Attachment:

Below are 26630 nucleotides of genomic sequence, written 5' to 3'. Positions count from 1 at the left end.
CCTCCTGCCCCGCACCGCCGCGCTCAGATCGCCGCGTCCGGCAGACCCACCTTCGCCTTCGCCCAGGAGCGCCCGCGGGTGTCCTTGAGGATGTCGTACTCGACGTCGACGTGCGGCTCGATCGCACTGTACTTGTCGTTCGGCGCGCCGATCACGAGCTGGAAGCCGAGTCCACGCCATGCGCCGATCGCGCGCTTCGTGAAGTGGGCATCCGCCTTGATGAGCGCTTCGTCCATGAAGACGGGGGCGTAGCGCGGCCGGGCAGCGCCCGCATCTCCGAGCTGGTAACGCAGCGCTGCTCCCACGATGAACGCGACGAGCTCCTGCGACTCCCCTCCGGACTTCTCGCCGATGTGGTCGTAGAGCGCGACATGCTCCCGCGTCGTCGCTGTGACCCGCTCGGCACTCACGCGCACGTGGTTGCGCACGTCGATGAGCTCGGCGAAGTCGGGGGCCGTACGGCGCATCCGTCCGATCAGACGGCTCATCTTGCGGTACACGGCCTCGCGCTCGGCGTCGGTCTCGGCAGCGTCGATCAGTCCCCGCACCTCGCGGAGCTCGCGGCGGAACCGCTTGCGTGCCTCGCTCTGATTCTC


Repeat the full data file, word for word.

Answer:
Below are 26630 nucleotides of genomic sequence, written 5' to 3'. Positions count from 1 at the left end.
CCTCCTGCCCCGCACCGCCGCGCTCAGATCGCCGCGTCCGGCAGACCCACCTTCGCCTTCGCCCAGGAGCGCCCGCGGGTGTCCTTGAGGATGTCGTACTCGACGTCGACGTGCGGCTCGATCGCACTGTACTTGTCGTTCGGCGCGCCGATCACGAGCTGGAAGCCGAGTCCACGCCATGCGCCGATCGCGCGCTTCGTGAAGTGGGCATCCGCCTTGATGAGCGCTTCGTCCATGAAGACGGGGGCGTAGCGCGGCCGGGCAGCGCCCGCATCTCCGAGCTGGTAACGCAGCGCTGCTCCCACGATGAACGCGACGAGCTCCTGCGACTCCCCTCCGGACTTCTCGCCGATGTGGTCGTAGAGCGCGACATGCTCCCGCGTCGTCGCTGTGACCCGCTCGGCACTCACGCGCACGTGGTTGCGCACGTCGATGAGCTCGGCGAAGTCGGGGGCCGTACGGCGCATCCGTCCGATCAGACGGCTCATCTTGCGGTACACGGCCTCGCGCTCGGCGTCGGTCTCGGCAGCGTCGATCAGTCCCCGCACCTCGCGGAGCTCGCGGCGGAACCGCTTGCGTGCCTCGCTCTGATTCTC